Wednesday was the day of the International Women’s Strike. I was telling a friend about the strike, and she compared it to the Women’s March that took place around the world the day after the inauguration of Trump. The strike is different than the march in quite a few ways, but one way I would like to highlight is the different ways that the two actions, both considered feminist, have addressed the issue of sex worker rights. In the United States, the January women’s march official platform initially supported sex worker rights, then withdrew that language, replacing it with language expressing concern for coerced women in the sex industry. Then, sex workers raised a blistering response on Twitter, and the language was changed back.
The Women’s Strike is different. Not only is support for sex worker rights a central tenet of the strike, sex workers have been front and centre in the organising. That’s because of the specific purpose of the strike: to highlight all of the different kinds of work that women do, paid and unpaid. The idea of work, and the idea of a strike, are depicted in a deeply gendered way in this culture; men punching in at a factory, men walking out on strike and picketing. But women have always worked, in and out of the home, and the strike call challenges us to withdraw all kinds of labour — whether we are teaching for a wage or caring for children or performing sexual or emotional labour for our partners.
Sex work is at the heart of this strike, alongside other forms of feminised, largely precarious labour, including care work, teaching, and administration; because this strike pushes back against the mainstream feminist narratives that focus merely on issues of representation of women in boardrooms, the pay gap, and “leaning in.” In the era of Trump, Brexit, racism, and brutal cuts, movements are redefining struggle as single issue campaigns unite with other campaigns around broader critiques. This strike isn’t just challenging sexism — it is challenging capitalism itself.
Sex is part of a type of work that Marxists call reproductive labour — the continual work of creating ourselves as humans and as workers, intergenerationally. Reproductive labour includes listening to your boyfriend rant about his bad day, making doctor appointments for your kid and driving them there, keeping your grandma with dementia safe, and having a shag. Most reproductive labour is done by women, and most of it is unpaid. When it is paid for, it’s often done by women of colour, undocumented women, and people living on the margins — and it’s generally the rich who can afford to pay.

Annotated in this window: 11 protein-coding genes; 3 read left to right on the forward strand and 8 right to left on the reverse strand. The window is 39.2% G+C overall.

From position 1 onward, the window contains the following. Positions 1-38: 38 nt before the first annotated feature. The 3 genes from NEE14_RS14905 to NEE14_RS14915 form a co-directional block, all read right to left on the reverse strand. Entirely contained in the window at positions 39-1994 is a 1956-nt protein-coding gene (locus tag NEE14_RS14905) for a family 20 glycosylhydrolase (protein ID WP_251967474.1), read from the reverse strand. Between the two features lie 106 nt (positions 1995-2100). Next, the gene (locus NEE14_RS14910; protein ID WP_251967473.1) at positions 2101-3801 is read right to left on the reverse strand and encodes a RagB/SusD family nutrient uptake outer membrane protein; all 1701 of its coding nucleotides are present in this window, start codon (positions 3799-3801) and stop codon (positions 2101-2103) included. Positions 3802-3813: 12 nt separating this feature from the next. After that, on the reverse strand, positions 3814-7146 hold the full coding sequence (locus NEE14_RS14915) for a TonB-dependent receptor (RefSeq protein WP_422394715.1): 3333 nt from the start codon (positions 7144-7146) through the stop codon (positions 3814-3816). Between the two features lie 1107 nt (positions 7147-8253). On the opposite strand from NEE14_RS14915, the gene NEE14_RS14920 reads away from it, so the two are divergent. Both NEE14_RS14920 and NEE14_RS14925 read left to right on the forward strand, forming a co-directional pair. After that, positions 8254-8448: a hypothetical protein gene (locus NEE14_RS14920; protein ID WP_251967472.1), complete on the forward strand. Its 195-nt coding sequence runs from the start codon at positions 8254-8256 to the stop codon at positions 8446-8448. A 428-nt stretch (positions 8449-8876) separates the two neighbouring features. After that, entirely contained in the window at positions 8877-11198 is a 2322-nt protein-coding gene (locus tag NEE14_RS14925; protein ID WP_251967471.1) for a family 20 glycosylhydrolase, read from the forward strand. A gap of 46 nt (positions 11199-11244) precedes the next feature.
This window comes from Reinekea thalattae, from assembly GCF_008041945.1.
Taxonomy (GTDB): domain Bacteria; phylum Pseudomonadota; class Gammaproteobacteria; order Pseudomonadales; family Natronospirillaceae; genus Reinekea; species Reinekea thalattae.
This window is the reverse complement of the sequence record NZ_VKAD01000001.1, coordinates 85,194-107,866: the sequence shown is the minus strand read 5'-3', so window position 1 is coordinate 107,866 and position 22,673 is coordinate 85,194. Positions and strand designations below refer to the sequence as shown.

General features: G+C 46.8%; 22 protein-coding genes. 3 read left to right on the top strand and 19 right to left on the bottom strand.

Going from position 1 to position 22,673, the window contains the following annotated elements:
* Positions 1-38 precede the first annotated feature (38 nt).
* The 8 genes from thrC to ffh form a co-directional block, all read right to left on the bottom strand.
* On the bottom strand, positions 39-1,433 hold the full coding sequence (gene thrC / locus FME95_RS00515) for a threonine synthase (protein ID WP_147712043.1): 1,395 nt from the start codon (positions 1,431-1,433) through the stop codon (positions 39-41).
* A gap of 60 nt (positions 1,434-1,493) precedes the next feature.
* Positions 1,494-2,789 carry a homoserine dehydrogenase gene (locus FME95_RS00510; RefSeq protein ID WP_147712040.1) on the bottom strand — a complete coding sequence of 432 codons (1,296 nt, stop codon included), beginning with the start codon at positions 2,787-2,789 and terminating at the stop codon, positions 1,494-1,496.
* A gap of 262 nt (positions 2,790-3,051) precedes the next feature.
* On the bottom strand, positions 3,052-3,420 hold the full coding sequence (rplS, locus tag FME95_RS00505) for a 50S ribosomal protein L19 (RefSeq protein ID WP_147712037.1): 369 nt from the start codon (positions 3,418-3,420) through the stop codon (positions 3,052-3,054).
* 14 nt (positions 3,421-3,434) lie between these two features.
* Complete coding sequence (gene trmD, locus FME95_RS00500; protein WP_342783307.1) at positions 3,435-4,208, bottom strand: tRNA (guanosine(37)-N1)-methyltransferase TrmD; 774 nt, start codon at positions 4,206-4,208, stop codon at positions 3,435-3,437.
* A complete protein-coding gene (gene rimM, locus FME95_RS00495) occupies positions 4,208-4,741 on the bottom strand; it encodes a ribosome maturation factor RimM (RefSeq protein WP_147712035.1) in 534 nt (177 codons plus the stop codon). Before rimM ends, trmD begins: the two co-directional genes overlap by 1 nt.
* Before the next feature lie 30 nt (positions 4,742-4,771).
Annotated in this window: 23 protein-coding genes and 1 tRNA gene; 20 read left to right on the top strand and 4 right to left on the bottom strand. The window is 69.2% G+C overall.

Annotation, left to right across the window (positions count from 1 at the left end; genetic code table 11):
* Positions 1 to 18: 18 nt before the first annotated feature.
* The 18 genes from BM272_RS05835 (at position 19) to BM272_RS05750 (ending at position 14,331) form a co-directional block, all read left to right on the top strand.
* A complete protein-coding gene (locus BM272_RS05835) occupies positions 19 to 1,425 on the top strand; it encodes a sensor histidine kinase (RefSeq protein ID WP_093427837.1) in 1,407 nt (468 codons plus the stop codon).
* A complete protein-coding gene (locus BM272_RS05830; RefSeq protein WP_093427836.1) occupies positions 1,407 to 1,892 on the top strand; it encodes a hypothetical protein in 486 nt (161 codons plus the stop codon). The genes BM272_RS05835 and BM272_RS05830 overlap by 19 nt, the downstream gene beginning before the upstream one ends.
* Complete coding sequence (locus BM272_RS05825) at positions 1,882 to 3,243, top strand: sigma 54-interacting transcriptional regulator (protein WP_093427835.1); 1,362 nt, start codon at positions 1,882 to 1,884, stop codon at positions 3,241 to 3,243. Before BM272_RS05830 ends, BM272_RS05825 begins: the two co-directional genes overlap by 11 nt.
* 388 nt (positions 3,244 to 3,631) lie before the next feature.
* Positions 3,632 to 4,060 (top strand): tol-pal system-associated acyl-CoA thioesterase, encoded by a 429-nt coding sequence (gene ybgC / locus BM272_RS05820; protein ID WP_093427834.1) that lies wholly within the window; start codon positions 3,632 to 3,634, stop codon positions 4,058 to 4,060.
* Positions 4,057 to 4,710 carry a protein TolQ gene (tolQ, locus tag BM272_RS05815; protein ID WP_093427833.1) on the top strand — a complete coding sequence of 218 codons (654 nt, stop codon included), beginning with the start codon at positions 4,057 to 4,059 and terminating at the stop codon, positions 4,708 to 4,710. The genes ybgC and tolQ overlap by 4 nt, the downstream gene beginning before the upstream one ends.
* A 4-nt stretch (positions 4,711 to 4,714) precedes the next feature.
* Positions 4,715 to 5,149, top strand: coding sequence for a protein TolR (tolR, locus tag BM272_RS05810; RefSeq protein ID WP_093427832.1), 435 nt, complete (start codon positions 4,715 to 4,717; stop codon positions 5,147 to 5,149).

Much of our reproductive labour is done during our “free time,” but we are born into a system that doesn’t give us much of a choice about what kind of people we want to create ourselves as. Whether we want to or not, we send our children to schools that inculcate them with ideas that equip them for their roles within an oppressive system; if we want to teach them how to resist, we must teach them that ourselves. Reproductive labour is work, but neither employers nor the government pay us to do that shift. Instead, capitalist society pressurises women in particular to love and care for our families and households out of the goodness of our hearts.
And that’s why sex work grinds capitalists’ gears — whether it’s right wing moralist capitalists or ostensibly liberal feminists, they all hate us. Sex and intimacy and the emotional labour around sex are the most sacrosanct of work that we are supposed to perform for free, and when we charge for it, society is horrified. It’s fine, say capitalists, for a woman to leave her own kids, in a flat three buses away or with relatives an ocean away, to care for the home and children of a rich family, but it’s not fine for that same woman to do sex work so she has the resources and time to care for her children. She’s criminalised, or her clients are criminalised, and she is stigmatised and could lose custody of her children if she is found out. And the so called liberal feminists who want to eliminate her work claim their campaigning is for her own good — that they are the ones who are caring. But any kind of criminalisation does not eliminate sex work — it just makes it more dangerous.
Criminalisers can’t decide whether they believe that sex work is an easy job or a hard one. What it is is a job. We do more than perform sex acts — we listen to clients’ problems and make them feel cared for. We screen clients for our own security and safety. We manage our appearances and we hone our performances. We promote and advertise ourselves, and we bear the exhausting stigma of our work, all while facing risk from police and from predators who pose as clients. And yesterday many of us went on strike, because, contrary to popular opinion, we are not set apart from other women or from other workers. Our work is part of the same fabric of feminised, othered, hidden labour.
Striking sex workers wore red yesterday, or didn’t see clients, or charged double. School districts in the US closed for want of staff, and a thousand Australian care workers walked off the job to demand better pay. Dublin traffic snarled as strikers closed streets, calling for free and legal abortion on demand. The solution for women everywhere isn’t the fragile boardroom feminism of Theresa May, which dreams of a future where even a woman can cut the NHS while she speaks up for mental health. The solution to patriarchy, to male violence isn’t yet another awareness raising campaign. This strike is part of the solution; it is a strike whose purpose is not to raise awareness but to highlight what women everywhere are already aware of — that the world could not run without our work, and that we don’t just want a place at the boardroom table, we want to destroy that table.